The Heritage Foundation is hosting a discussion of the ways immigration enforcement in the U.S. can be strengthened as well as a keynote address by Acting Director of ICE Thomas Homan, a 34-year veteran of law enforcement, to hear what the Trump Administration is doing in this area.
This level of displacement has had a profound and unprecedented level of impact in the humanitarian, security, and economic spaces in Europe. How can European governments and multilateral stakeholders in the region work cohesively to develop an effective and sustainable approach to migration? CSIS is hosting an event to discuss these issues.
A Conversation with His Excellency Pierre Bouassi, Minister of Social Affairs, The Republic of Lebanon
Lebanon is home to the highest number of refugees per capita, hosting approximately 1.5 million refugees in a country of only 6 million people. The country’s weak infrastructure, challenging economic conditions, and the growing radicalization of youth and refugees place a heavy burden on the Lebanese state. In addition, the rise of tensions between refugees and their host communities are affecting the country’s fragile sectarian balance and increasing insecurity in the region. The Wilson Center is welcoming Minister Bouassi to address these and other issues.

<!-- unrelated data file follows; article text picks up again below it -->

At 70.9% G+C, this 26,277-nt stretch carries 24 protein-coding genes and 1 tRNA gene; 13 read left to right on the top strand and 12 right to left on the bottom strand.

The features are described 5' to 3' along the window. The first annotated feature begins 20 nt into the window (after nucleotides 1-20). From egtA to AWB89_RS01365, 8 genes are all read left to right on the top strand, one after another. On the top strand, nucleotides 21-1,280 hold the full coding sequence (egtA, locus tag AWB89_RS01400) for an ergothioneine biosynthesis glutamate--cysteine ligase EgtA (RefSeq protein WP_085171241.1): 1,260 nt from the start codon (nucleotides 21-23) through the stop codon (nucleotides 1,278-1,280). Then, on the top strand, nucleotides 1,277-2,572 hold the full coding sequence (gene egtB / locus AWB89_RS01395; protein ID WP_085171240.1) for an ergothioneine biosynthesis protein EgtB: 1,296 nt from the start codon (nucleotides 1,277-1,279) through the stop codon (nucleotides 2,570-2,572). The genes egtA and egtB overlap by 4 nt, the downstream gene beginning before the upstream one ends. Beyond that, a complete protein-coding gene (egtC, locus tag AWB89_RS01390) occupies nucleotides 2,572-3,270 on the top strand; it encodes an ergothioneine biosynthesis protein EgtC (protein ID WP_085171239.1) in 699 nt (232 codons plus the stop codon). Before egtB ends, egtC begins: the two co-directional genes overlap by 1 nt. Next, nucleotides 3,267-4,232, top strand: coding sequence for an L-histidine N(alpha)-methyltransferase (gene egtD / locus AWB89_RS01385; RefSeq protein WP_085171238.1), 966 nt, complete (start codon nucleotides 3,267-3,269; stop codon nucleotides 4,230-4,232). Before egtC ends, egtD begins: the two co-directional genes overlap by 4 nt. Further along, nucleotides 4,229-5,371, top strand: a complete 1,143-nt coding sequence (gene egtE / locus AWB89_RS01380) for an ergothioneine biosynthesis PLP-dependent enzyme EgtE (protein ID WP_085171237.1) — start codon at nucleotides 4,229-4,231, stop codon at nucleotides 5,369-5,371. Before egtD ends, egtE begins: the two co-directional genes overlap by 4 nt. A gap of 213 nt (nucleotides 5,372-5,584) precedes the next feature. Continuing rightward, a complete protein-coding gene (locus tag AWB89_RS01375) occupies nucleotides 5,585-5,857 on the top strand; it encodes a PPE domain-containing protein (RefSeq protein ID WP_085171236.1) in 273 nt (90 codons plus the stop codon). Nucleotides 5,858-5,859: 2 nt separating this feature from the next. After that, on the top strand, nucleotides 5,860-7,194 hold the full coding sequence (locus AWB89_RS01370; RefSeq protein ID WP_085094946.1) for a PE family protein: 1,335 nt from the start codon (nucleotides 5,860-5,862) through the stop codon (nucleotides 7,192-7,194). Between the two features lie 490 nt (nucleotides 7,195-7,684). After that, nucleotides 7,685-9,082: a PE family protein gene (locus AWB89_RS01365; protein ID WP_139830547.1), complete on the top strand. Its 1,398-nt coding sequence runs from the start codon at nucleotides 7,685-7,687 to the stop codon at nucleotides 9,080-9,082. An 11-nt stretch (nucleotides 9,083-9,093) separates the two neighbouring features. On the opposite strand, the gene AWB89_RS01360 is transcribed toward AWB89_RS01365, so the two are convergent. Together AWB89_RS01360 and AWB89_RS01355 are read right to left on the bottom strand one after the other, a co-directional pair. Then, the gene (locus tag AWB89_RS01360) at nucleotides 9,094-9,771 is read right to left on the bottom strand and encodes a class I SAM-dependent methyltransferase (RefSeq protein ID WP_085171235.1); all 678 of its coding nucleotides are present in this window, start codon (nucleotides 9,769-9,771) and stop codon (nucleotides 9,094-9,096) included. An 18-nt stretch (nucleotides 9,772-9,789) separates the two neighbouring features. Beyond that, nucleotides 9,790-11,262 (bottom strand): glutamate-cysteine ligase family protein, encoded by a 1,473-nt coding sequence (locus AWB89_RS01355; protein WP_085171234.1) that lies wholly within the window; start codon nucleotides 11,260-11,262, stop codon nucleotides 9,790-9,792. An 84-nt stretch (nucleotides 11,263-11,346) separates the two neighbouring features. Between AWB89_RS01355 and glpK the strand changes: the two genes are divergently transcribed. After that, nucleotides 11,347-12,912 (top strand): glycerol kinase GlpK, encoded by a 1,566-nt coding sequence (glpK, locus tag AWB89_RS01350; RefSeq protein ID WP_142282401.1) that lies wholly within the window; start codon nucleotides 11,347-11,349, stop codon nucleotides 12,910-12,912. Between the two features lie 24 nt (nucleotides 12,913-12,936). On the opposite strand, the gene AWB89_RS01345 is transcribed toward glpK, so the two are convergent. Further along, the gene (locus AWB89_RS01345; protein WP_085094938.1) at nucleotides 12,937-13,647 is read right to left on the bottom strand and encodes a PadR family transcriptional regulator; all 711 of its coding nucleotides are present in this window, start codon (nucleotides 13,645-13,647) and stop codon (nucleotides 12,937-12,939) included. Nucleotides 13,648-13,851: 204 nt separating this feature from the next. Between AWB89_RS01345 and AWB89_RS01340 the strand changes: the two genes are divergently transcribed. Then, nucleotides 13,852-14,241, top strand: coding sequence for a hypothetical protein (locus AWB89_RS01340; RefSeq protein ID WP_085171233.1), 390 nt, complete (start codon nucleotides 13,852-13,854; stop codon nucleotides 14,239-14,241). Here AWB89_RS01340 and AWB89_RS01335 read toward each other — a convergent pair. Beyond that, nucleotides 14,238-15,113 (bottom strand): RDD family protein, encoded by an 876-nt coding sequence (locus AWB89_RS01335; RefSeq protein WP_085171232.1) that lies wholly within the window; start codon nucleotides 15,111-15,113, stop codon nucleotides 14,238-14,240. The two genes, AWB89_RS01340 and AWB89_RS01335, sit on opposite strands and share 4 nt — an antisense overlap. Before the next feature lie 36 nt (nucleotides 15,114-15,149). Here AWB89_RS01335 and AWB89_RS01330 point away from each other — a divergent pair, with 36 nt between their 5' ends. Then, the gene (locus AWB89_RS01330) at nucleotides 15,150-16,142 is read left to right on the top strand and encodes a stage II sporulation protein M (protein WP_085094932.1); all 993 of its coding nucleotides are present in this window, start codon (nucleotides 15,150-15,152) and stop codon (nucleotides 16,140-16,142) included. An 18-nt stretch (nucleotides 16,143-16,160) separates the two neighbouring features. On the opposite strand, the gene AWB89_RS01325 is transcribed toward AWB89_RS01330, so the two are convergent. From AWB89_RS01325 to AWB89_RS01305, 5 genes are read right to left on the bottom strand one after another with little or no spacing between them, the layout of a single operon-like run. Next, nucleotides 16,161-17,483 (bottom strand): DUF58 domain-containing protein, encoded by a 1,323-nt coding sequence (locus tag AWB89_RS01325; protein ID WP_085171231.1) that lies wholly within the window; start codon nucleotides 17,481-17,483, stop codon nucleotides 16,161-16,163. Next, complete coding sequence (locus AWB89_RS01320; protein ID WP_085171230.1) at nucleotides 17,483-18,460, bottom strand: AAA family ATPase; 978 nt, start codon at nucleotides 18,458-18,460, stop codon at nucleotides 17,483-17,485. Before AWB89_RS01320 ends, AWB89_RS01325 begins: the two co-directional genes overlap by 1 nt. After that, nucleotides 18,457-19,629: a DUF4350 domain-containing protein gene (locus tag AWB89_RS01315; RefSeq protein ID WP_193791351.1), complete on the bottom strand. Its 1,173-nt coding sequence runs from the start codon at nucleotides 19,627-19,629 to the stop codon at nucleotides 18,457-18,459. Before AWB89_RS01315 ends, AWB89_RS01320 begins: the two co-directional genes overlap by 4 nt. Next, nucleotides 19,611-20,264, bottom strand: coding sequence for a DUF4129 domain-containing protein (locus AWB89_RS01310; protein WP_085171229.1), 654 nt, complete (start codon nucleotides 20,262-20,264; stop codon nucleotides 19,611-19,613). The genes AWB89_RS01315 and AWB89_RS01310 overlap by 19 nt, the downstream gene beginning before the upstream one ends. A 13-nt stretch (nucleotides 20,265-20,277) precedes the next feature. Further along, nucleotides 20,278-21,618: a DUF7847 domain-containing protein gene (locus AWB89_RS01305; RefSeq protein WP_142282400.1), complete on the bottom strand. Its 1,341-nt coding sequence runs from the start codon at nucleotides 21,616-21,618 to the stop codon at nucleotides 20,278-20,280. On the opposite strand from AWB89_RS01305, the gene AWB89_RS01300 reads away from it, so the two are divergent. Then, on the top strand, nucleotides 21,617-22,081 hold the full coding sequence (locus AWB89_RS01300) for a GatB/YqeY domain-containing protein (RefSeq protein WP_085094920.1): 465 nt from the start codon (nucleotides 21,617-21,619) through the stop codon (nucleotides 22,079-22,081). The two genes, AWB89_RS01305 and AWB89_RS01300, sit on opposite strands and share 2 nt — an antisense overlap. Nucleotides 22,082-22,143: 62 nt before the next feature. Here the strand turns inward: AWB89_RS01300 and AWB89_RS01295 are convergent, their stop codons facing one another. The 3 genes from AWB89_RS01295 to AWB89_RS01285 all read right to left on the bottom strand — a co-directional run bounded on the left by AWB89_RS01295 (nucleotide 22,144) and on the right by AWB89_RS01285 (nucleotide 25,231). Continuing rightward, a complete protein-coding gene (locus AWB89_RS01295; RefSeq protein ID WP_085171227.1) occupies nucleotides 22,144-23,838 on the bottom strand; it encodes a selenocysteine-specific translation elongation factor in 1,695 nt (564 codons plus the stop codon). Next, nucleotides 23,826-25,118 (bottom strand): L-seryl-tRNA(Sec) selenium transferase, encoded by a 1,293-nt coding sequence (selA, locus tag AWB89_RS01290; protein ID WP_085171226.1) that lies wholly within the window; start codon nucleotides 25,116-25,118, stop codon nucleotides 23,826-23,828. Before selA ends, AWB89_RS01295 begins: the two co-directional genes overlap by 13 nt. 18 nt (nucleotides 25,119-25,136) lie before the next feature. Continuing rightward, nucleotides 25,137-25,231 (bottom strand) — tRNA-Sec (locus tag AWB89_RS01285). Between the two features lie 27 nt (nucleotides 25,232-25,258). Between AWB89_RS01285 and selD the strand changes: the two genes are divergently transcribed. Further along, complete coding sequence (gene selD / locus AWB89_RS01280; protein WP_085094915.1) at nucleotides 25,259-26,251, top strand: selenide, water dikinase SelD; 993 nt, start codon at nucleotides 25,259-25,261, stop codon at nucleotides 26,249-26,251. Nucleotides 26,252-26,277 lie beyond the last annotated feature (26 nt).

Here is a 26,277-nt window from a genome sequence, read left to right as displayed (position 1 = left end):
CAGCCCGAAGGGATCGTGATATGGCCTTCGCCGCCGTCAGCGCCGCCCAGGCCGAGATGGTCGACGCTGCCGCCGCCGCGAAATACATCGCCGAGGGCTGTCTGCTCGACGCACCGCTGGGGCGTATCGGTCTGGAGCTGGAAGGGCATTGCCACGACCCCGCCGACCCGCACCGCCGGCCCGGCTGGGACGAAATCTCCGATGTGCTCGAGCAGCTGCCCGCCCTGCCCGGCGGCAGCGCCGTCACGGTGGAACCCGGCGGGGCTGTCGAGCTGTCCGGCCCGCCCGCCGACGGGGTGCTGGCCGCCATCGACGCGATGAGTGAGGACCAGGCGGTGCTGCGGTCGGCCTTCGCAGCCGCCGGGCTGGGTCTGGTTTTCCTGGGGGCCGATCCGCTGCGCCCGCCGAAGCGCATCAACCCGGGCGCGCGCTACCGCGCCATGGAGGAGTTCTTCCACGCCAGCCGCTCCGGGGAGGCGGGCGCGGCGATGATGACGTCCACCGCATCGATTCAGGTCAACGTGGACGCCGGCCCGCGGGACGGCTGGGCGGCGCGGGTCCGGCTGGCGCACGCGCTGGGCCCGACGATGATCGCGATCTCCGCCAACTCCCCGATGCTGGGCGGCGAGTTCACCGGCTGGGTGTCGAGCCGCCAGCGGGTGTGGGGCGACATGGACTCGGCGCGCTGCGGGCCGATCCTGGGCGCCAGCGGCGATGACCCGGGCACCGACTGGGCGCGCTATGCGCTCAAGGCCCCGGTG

The Stimson Center is hosting a discussion on issues surrounding the use of children in armed conflict. The event will feature a keynote address from the UN Secretary-General's Special Representative for Children and Armed Conflict, Ms. Virginia Gamba, which will be followed by an expert panel.